Blades of Blood (2010)
By: Devon B. on November 11, 2011  | 
DVD
Icon | Region A, B & C | 2.35:1, 1080p | Korean DTS HD Master Audio 5.1 | 108 minutes (Full Specs)
The Movie
Cover Art
Credits
Director: Lee Joon-Ik
Starring: Seong-hyeon Baek, Seung-won Cha, Kim Chang-Wan, Ji-hye Han
Screenplay: Seok-Hwan Choi, Cheol-Hyeon Jo, Oh Seung-Hyeon
Country: South Korea
External Links
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Asian period pieces almost always have one thing going for them: A bedazzling array of silly hats. I sometimes think that maybe the whole reason we get samurai movies is because Japan wants to show off the ridiculous headwear of centuries past, and movies like A Chinese Ghost Story have shown us that Japan wasn't the only country into bizarre hats. It's nice to see that South Korea also wanted to showcase its humorous hat heritage to the world, and has come up with Blades of Blood so we can all bask in the hilarity of different funny Asian hats of yore.

The title Blades of Blood is a bit misleading. There are blades, and they do occasionally get bloody, but this is more of a political pot-boiler than a full on fighting film. The title of the graphic novel the movie's based on is Like the Moon Escaping From the Clouds, which is a much more suitable arty farty title.

The storyline is a bit confusing at first, but essentially what's going on is Japanese troops appear to be about to enter Korea's border. There' s a large disagreement over to how to handle the situation, and one man, Lee Mong-Hak, begins conspiring to do what he thinks is best, which includes rebelling against Korea's King. Meanwhile our hero Gyeon-Ja is having a tough time because he's a bastard. I mean that literally; his mother was a woman of ill repute. His father tries to be supportive, but Gyeon-Ja is having none of it and acts like a metaphorical bastard as well. Unfortunately for Gyeon-Ja, when Lee arrives he kills Gyoen-Ja's father. Our hero immediately tries to avenge his father's death but he fails. He then meets up with a Zatoichi type who also disagrees with Lee's plans, though not for the same reason because I don't think Lee killed his father too, or if he did I missed that plot point. Eventually there's another fight.

Blades of Blood is a well made period piece with touches of light comedy. It might appeal to fans of Zatoichi and samurai films, but despite being very well done technically, I never found the proceedings that interesting. I did like that the "villain" is essentially someone who is doing what he thinks is right and his actions are not cruel or even hard to understand; he just feels the ends will justify his violent means. Speaking of violence, while there is some, don't get Blades of Blood because you want to see lots of swordplay. The movie certainly has a few impressive fight scenes, but it's a long time between drinks on that front.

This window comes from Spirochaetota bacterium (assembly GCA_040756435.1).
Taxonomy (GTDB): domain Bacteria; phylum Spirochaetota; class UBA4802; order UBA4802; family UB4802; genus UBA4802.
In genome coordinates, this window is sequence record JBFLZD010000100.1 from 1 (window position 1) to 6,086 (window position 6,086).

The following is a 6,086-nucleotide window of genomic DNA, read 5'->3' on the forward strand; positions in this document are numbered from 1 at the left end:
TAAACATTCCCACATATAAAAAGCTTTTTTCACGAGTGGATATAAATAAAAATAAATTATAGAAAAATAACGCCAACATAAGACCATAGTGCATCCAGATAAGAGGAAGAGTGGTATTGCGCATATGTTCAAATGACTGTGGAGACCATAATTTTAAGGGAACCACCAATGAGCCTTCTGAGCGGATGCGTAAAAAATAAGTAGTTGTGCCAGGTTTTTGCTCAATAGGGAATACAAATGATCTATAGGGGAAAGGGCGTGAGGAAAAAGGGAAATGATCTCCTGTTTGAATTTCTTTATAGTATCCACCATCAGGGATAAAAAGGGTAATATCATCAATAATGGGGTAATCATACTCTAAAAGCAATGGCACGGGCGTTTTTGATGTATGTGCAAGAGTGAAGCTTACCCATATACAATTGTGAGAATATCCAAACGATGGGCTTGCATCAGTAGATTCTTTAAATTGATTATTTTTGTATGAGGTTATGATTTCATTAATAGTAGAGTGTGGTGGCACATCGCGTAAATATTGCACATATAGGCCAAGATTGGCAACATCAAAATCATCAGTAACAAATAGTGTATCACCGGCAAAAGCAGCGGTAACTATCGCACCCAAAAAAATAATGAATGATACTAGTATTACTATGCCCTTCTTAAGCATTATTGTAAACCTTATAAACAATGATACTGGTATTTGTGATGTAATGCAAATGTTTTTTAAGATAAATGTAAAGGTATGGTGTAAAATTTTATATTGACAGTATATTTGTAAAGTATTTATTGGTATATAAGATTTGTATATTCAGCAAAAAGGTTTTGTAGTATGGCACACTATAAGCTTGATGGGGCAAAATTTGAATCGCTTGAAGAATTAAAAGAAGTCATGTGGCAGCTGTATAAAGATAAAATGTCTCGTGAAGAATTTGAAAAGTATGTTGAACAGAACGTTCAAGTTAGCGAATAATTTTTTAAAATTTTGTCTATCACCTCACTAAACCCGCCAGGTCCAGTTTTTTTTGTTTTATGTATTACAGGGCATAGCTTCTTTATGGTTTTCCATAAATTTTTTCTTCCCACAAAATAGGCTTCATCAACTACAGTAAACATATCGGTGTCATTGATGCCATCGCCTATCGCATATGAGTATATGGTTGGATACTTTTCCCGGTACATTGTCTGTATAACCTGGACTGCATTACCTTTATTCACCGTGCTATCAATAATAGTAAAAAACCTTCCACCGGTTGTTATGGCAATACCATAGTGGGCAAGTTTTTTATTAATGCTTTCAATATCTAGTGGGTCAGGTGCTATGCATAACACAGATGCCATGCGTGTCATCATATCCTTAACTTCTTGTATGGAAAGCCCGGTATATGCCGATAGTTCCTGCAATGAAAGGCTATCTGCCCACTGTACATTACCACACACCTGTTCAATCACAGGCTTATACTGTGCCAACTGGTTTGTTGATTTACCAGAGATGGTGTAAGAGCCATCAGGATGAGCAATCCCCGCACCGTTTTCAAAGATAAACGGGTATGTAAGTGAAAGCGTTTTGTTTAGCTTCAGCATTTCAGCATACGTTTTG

Video
Blades of Blood has some sort of style thing going on early in the movie so that portions of the frame are hazy. This does not continue throughout the film. The movie looks vibrant and strong, and has rich colours. Grain is present but never intrusive, and the image often pops off the screen. There're only a few things that let the transfer down. The first is a bit of black crush. It may have been intentional for darker objects to disappear into the background, but it didn't always happen, so it's hard to say what was intended. Later in the movie, some skin tones take on an oversaturated hue, but I would say this is most likely due to the source elements. The main complaint I have, as the other two I'd easily give the benefit of the doubt on, is that the subs are burnt in, and to compound the matter there is some blocking around them. There is a little bit of blocking around other things, but I only ever really noticed it around the subs, and given everyone who doesn't speak Korean will be reading the subs it's not the sort of flaw that will be missed by even the most casual of viewers.
Audio
The audio is a Korean 5.1 DTS HD track, and it's a sword slicin', battle immersing corker...when there's actual fighting. There's a lot of talking in this movie, but when the sound has a chance to go off it goes off.
Extra Features
Nothing. The subs aren't even optional!
The Verdict
Movie Score
Disc Score
Overall Score
Blades of Blood is good to look at, and I wouldn't go so far as to call it dull, but overall the story lacks freshness. Because the story wasn't really anything new, I was left very, very focused on hats. The transfer here is pretty impressive, bar the rather annoying problem of imbedded subs, but with the only menu options being to play the film or to not play the film, it's a hard sell to say the disc is all it could be.

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